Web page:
Our curlew trapping season has begun! We have 19 transmitters that we will be putting out this spring on Long-billed Curlews at various locations. Here’s an update on the season so far.
The Transmittered Birds
We have transmitters on 3 ACEC (area of critical environmental concern) birds so far, and plan to do a fourth in the next few days. Because we are working with schools and community groups in the valley to get the word out about curlews (and especially about not shooting them!) we thought we would ask some local schools to help us name the ACEC birds.
Our first two birds have already been named, based on votes and suggestions from 300 biology and ecology students at Middleton High School. Thanks for Mr. Love and Mr. Wiley for letting us visit your classes!
So, without further ado, allow us to introduce our first two named birds of the 2015 season!
Meet: Thor and Valkyrie!
|Meet Thor, the curlew god of thunder! Named by Middleton High School students. Photo by Jay Carlisle|
|Meet Valkyrie, named by Middleton High School students after an angel of Norse mythology. She may hold the record for our longest bill yet! Photo by Heidi Ware|
These two birds are a mated pair living on an area of the ACEC we have called “mountain view” because of the beautiful mountains visible on the horizon at this site.
|The view from Thor and Valkyrie’s nest|
Appropriately, this couple is named after characters in Norse Mythology, since the mascot for Middleton schools is the Viking.
Two of our birds will be named with a naming contest based on a combination of submissions from area schools. We have a female, CP who has yet to be named, and hope to catch our fourth bird soon.
The season so far and what’s ahead…
We have 7 study sites throughout the Intermountain West where we will be trapping birds this year, but for now we are focusing our transmitting efforts in the Treasure Valley. With its lower elevation and warmer climate, the ACEC (our study site near Emmett and Middleton, ID) is the first location to have nesting birds. So, we are working to catch curlews there before moving on to our other study sites. Stay tuned for updates from the field as we begin attaching transmitters elsewhere.
Over the past 5 days, we have managed to catch 6 curlews total. Although we usually make it sound easy, this season has been particularly taxing on the trapping team. So far the score is 4-6 curlews vs trappers. This is our highest ‘miss’ rate so far! For some reason this year, we have had more birds than usual flush before we can get near them with the net…maybe their friends who are already sporting some of our ‘jewelry’ have warned them about us!
|Ben and Stephanie get the net lined up for a trapping attempt. Photo by Heidi Ware|
One particular instance, we were gearing up to trap a female incubating on her nest. Just as we were lining up the net to make a go for her, Jay flushed a female curlew from the ground from just a few feet away! Apparently this female had been sitting on her nest, quietly incubating her eggs while we were setting up the net just yards away from her. She squawked once as she left the nest and the jig was up! The female on the nest we planned to trap saw the entire interaction and wasn’t about to let us get anywhere near her. We had to give up on that area and move on.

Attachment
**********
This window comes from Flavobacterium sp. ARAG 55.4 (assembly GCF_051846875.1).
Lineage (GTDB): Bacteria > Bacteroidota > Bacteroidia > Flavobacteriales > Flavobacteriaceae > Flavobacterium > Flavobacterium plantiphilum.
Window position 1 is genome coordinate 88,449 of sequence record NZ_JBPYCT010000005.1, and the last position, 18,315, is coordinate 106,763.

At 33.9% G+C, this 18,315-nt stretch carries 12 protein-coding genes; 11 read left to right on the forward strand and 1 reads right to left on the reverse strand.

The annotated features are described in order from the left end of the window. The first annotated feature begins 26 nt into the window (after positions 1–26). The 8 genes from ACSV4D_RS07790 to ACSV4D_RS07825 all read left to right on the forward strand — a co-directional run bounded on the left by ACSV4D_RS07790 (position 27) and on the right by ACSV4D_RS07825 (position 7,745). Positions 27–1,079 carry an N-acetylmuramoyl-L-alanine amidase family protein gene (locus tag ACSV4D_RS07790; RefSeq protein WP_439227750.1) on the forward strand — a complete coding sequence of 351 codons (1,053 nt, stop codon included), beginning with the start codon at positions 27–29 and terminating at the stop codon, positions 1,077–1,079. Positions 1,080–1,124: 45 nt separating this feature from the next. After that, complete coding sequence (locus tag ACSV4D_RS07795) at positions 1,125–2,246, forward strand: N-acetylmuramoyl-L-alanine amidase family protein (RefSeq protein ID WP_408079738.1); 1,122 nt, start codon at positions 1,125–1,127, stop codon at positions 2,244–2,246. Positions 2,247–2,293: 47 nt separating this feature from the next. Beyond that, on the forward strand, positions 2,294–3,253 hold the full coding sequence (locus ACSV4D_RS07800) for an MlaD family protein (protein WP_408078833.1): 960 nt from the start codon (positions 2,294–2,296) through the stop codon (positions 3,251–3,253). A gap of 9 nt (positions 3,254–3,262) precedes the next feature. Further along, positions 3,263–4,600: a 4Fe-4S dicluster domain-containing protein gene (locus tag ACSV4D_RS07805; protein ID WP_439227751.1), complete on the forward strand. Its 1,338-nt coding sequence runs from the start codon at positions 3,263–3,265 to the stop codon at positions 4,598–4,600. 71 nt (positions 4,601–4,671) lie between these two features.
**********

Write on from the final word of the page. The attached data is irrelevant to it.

|We place a covering over the curlews’ heads to keep them calm…. it makes them look a bit like a sock puppet, but it gets the job done.|
This year we have BSU grad student, Stephanie Coates, working on the project with our research director, Jay Carlisle, as her advisor. As part of her study, she’ll be investigating the genetics of our 7 curlew populations. We’re hoping this will help us piece together a better picture of curlew population connectivity. Because of this, we are catching some curlews to attach transmitters and take DNA samples, and others we are simply banding and taking DNA without attaching a transmitter.
So far we have trapped 3 curlews for DNA samples and 3 curlews for DNA+Transmitters.
|Remember those nasty tongue depressors at the doctors office when you were a kid? This is probably the curlew’s least favorite part of the banding process. These “buccal swabs” are used to collect saliva for DNA analysis. Photo by Heidi Ware|
Obviously the curlews don’t enjoy this process, but it is a relatively efficient and very safe technique for collecting DNA from them). We are excited to see what discoveries the DNA will reveal!
While taking a spit swab, we also got to experience a strange phenomenon that none of us were expecting! We’ve always noticed the grooves on the tips of curlews beaks and wondered what they were for, but had no idea they were actually flex lines! That’s right, curlews can actually bend the tips of their beaks!
While chatting at a barbecue with our bird-nerd friend Bryce (because what else would you talk about at a barbecue?) we learned that this is actually a known phenomenon in other bird species as well, known as Rhynchokinensis.
Well, that’s all for now!
If you haven’t already, be sure to follow us on Social Media. You can follow our main IBO pages, and we also have some curlew-specific pages with more frequent updates for those of you who are curlew super-fans :)
Sent to us by Heidi Ware - IBO.
Sent to us by Heidi Ware - IBO.